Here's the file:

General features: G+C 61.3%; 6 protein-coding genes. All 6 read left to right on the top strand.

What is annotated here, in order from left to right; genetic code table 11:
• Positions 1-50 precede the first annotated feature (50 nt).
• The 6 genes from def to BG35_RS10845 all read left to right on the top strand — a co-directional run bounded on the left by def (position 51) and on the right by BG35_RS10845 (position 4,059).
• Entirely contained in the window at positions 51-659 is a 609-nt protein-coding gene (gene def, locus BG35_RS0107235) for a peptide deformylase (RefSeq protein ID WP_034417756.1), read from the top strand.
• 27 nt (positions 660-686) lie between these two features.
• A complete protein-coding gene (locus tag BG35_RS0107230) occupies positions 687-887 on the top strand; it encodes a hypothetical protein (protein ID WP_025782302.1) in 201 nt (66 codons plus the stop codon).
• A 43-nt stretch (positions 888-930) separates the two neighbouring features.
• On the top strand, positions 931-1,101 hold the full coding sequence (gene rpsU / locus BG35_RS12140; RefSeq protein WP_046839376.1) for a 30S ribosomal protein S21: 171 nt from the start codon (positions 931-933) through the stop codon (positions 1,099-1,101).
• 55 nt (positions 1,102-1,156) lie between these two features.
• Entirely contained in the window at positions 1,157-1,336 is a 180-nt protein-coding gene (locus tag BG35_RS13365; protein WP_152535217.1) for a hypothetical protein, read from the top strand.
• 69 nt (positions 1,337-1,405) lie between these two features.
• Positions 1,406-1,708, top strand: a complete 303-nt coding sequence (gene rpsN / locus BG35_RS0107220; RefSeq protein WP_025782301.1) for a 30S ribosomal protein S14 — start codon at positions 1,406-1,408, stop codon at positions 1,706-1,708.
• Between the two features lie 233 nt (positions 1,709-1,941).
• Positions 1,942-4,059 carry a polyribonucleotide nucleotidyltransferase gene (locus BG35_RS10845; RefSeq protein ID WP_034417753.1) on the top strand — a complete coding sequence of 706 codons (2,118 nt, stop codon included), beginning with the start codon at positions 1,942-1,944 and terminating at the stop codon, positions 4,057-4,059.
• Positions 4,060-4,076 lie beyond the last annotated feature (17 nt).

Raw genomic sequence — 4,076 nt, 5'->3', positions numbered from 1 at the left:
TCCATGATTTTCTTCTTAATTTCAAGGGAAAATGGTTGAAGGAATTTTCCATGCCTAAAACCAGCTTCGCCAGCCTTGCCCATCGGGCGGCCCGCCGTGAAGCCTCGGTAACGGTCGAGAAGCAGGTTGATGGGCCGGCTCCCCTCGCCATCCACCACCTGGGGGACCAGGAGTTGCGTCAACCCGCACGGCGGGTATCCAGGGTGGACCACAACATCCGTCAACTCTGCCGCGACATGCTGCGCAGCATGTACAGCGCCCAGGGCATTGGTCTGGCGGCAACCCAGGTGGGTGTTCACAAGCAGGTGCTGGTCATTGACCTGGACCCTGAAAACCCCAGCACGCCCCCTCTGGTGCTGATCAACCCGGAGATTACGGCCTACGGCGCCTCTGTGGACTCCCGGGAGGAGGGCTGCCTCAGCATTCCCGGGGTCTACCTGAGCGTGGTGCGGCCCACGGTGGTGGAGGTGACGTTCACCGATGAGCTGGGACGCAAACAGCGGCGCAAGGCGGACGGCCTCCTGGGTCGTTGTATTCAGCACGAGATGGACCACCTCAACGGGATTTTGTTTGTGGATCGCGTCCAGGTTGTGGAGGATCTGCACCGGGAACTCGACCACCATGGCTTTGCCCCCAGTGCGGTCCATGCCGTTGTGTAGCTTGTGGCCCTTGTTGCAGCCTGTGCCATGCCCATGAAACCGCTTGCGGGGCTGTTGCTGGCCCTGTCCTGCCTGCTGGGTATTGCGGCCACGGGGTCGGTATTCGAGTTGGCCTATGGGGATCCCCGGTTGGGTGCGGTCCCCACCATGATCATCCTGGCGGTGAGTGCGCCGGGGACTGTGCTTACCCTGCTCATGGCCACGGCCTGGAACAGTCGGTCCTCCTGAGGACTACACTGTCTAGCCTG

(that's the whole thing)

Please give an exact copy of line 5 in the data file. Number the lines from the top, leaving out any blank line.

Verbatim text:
• Entirely contained in the window at positions 51-659 is a 609-nt protein-coding gene (gene def, locus BG35_RS0107235) for a peptide deformylase (RefSeq protein ID WP_034417756.1), read from the top strand.